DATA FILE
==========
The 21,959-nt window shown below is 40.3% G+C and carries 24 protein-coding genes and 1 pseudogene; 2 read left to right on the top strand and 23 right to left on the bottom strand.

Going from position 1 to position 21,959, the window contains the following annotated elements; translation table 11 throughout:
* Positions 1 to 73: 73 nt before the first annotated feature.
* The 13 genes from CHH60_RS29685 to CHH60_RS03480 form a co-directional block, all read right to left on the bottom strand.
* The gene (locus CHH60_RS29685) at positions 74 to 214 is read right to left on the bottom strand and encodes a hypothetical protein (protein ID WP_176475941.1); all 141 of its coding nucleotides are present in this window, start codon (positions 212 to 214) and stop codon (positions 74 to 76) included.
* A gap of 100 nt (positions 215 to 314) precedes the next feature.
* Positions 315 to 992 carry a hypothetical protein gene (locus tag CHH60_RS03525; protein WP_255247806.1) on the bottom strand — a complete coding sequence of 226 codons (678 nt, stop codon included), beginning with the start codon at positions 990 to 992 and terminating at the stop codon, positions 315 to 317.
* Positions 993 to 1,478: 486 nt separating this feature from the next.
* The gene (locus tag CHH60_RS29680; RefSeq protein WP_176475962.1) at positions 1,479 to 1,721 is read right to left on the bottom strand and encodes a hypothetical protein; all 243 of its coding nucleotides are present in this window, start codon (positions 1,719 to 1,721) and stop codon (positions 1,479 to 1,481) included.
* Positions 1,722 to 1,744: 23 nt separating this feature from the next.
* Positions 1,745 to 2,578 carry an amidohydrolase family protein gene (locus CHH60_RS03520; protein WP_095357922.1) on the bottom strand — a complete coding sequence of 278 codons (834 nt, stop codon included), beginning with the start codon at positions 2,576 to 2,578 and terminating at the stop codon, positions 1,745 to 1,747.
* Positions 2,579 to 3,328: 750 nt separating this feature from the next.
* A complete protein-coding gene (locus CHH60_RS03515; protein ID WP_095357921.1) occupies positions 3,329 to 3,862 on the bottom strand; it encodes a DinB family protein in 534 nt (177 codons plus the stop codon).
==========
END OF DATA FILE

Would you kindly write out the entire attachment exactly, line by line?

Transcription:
The 21,959-nt window shown below is 40.3% G+C and carries 24 protein-coding genes and 1 pseudogene; 2 read left to right on the top strand and 23 right to left on the bottom strand.

Going from position 1 to position 21,959, the window contains the following annotated elements; translation table 11 throughout:
* Positions 1 to 73: 73 nt before the first annotated feature.
* The 13 genes from CHH60_RS29685 to CHH60_RS03480 form a co-directional block, all read right to left on the bottom strand.
* The gene (locus CHH60_RS29685) at positions 74 to 214 is read right to left on the bottom strand and encodes a hypothetical protein (protein ID WP_176475941.1); all 141 of its coding nucleotides are present in this window, start codon (positions 212 to 214) and stop codon (positions 74 to 76) included.
* A gap of 100 nt (positions 215 to 314) precedes the next feature.
* Positions 315 to 992 carry a hypothetical protein gene (locus tag CHH60_RS03525; protein WP_255247806.1) on the bottom strand — a complete coding sequence of 226 codons (678 nt, stop codon included), beginning with the start codon at positions 990 to 992 and terminating at the stop codon, positions 315 to 317.
* Positions 993 to 1,478: 486 nt separating this feature from the next.
* The gene (locus tag CHH60_RS29680; RefSeq protein WP_176475962.1) at positions 1,479 to 1,721 is read right to left on the bottom strand and encodes a hypothetical protein; all 243 of its coding nucleotides are present in this window, start codon (positions 1,719 to 1,721) and stop codon (positions 1,479 to 1,481) included.
* Positions 1,722 to 1,744: 23 nt separating this feature from the next.
* Positions 1,745 to 2,578 carry an amidohydrolase family protein gene (locus CHH60_RS03520; protein WP_095357922.1) on the bottom strand — a complete coding sequence of 278 codons (834 nt, stop codon included), beginning with the start codon at positions 2,576 to 2,578 and terminating at the stop codon, positions 1,745 to 1,747.
* Positions 2,579 to 3,328: 750 nt separating this feature from the next.
* A complete protein-coding gene (locus CHH60_RS03515; protein ID WP_095357921.1) occupies positions 3,329 to 3,862 on the bottom strand; it encodes a DinB family protein in 534 nt (177 codons plus the stop codon).